Gov’t advised to ban traffic, activities on election days
By Cherno Omar Bobb
The Electoral Observation Mission of the International Police Chaplain Sustainable Development and Law Enforcement (IPCSL) has called on the government to ensure that there is a ban on activities and traffic on polling day to allow for a high level of participation by the population.
The body is currently in The Gambia on accreditation from the national authorities represented by the Independent Electoral Commission (IEC) to observe the 15th April 2023 Councilors Elections under the leadership of Amb. Johaness Makouvia
Presenting its preliminary report on Sunday at the Youth Creative Lab at Kanifing, the IPCSL also recommended that government take the necessary measures to ensure greater participation of civil society in the entire electoral process, including encouraging their involvement and facilitating their access to voting centers.
The ultimate objective of the IPCSL was to independently, objectively and impartially assess the integrity, credibility and transparency of the April 15th, 2023 councillors election in compliance with the national legal framework governing the organisation of elections in the Republic of The Gambia as well as sub-regional, regional and international instruments.
It observed that the political context in The Gambia remains complex, with challenges such as fragmented political parties, ethnic tensions and differences of opinion.
Voter turnout, as a key indicator of the democratic health of a country was also of interest to the observation mission and it noted that voter turnout was relatively low; not demonstrating the civic engagement of Gambians in the electoral process.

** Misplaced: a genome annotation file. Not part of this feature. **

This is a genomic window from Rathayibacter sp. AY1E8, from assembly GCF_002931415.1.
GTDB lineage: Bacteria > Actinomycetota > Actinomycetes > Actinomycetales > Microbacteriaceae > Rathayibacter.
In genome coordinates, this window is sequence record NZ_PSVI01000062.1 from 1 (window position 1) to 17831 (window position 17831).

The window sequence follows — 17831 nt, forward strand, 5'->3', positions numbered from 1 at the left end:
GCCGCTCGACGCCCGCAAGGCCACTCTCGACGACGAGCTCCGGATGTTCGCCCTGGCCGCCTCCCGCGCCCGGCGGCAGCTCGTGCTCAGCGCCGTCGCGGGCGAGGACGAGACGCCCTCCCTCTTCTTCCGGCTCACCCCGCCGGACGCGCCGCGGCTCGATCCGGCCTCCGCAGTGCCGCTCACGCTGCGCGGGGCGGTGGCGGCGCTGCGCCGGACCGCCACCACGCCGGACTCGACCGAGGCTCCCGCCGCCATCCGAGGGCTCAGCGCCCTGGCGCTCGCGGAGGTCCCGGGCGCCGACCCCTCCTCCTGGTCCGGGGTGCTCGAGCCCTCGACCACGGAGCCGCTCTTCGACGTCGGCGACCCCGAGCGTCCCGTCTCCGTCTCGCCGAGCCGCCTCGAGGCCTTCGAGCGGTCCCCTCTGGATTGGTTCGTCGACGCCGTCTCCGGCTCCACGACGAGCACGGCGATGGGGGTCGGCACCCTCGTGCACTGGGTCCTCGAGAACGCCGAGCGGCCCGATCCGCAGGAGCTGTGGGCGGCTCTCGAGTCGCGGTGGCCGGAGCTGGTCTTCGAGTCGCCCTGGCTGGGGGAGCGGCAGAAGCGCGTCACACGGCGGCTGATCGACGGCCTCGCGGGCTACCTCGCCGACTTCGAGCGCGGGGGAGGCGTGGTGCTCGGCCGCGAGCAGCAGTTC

The Observer Mission noted with satisfaction the overall smooth conduct of the elections, despite some logistical, organisational and turnout challenges.
“Transparency, fairness and accountability were the hallmarks of the electoral process, reflecting the democratic will of the people,” it stated.
It also recommended to the IEC to continue interactions with candidates and political parties to build confidence in the electoral process, which in turn builds the social fabric; strengthen the capacity of electoral staff in terms of training and organisation of the poll; as well as ensure the provision of signature sheets for the traceability of observers in polling stations.
To candidates and political actors, the IPCSL recommended that they use legal channels in case of seeking redress, in order to resolve disputes peacefully and in accordance with the law; favor political dialogue in all circumstances to preserve social peace and avoid post-election tensions, and ensure better training and representation of their delegates and activists in the polling stations, in order to guarantee a transparent and fair election.
To Civil Society, it recommended that it pools resources for optimal observation of electoral processes by strengthening coordination and collaboration between the various civil society organisations involved in election observation as well as to continue civic education and awareness-raising to strengthen the inclusive participation of all citizens, especially women and marginalised groups, in the electoral process.